YOU SAID IT: No need for GG objections

YOU SAID IT: No need for GG objections


Here are today’s Ottawa Sun letters to the editor.

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There is absolutely no need for any person in Canada to object to the appointment of Mary Simon to be our Governor General, with her “First Peoples” identity. She made a clear commitment to learn French. Most revealingly, the Inuit never imposed their language on the colonizers whose “residential schools” imposed foreign cultures, languages and spirituality on the Inuit.

Yes, it is time we made all efforts to come to a reconciliation with our Inuit such as the full respect to the historic first appointment of a credible and respected Inuk woman to the position of Governor General in Canada.

It is our significant reconciliation actions with our First Peoples such as the historic appointment of Mary Simon that will contribute to our full Canadian identity.

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This week my daughter took two kids aged five to the Canadian Museum of Nature. (Sounded like fun — sort of, but not really.) Anyway, when she told me how much “the fun” cost, I said “Oh, c’mon, that’s not possible,” so she sent me a photo of the three tickets. She also said the cost was higher because of some exhibit on the fourth floor, to which I said, “That’s what museums are — exhibits.”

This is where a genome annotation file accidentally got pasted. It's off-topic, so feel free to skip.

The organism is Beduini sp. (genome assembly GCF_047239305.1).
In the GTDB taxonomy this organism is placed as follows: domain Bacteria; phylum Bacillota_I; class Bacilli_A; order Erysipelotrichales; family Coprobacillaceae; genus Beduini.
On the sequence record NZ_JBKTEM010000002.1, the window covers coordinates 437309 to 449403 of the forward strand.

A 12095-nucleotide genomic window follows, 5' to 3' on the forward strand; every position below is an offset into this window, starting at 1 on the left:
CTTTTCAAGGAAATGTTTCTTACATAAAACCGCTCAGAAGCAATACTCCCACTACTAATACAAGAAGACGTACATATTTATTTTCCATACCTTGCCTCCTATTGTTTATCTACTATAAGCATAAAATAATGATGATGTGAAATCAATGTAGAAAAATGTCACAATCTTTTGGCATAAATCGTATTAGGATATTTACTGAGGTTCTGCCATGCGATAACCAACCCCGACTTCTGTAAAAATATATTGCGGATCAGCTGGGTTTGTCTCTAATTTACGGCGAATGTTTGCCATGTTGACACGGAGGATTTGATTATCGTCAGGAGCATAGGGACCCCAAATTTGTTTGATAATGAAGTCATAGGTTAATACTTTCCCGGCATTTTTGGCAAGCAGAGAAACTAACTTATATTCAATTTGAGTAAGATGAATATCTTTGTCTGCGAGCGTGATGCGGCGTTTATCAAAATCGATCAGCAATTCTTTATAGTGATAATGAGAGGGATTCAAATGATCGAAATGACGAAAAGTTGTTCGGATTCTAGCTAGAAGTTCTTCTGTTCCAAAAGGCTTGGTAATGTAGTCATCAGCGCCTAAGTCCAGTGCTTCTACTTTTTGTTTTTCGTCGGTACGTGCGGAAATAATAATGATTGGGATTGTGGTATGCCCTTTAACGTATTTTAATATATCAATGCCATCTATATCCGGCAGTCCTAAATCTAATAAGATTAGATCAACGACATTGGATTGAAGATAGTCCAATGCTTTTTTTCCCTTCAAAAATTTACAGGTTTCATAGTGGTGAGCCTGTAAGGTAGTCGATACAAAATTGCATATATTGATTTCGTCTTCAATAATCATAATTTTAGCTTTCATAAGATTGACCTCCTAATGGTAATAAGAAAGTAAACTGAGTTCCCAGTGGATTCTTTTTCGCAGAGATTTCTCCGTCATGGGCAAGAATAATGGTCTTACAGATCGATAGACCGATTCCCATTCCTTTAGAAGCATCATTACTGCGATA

Several times a year, every year we talk about affordable housing.

Summer is here, not for the year but from now until September. Regardless of the “exhibit”, the cost of admission to the Museum of Nature for two kids and one adult at $20, $20 and $27 is not what I would call affordable.

If my mother were alive today, she would have had to choose between a trip to the grocery store or a trip to the museum, and I’d bet dollars to donuts that many mothers today are in her shoes. Quite frankly, it brings tears to my eyes because mothers will have no choice but to choose the grocery store.

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Summer’s too short. Museums should be affordable, not priced so they aren’t.



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To everyone in a hurry and annoyed with the airport lineups, lost luggage and your poor pet that had to spend the night in his cage, you’d better realize that those are the least of your worries. If they can’t look after your luggage, aren’t you worried about them servicing the plane, checking that the wheels don’t fall off, performing engine checks and servicing — there’s a lot to check on a plane that flies with hundreds aboard.

If they can’t keep track of your luggage, how do they know that something bad isn’t in the luggage? What’s going on inside the airport is nothing compared to what is or isn’t going on out on the runway. Is safety a priority?



(Some claim the riskiest steps in air travel are the car drives to and from the airport.)


The whole principle of the military is discipline, for so many different reasons. Without discipline, there is no control and that increases the chance of disaster. But then looking at today’s military, it appears control is already lost from the top down.



(Thanks for reading.)


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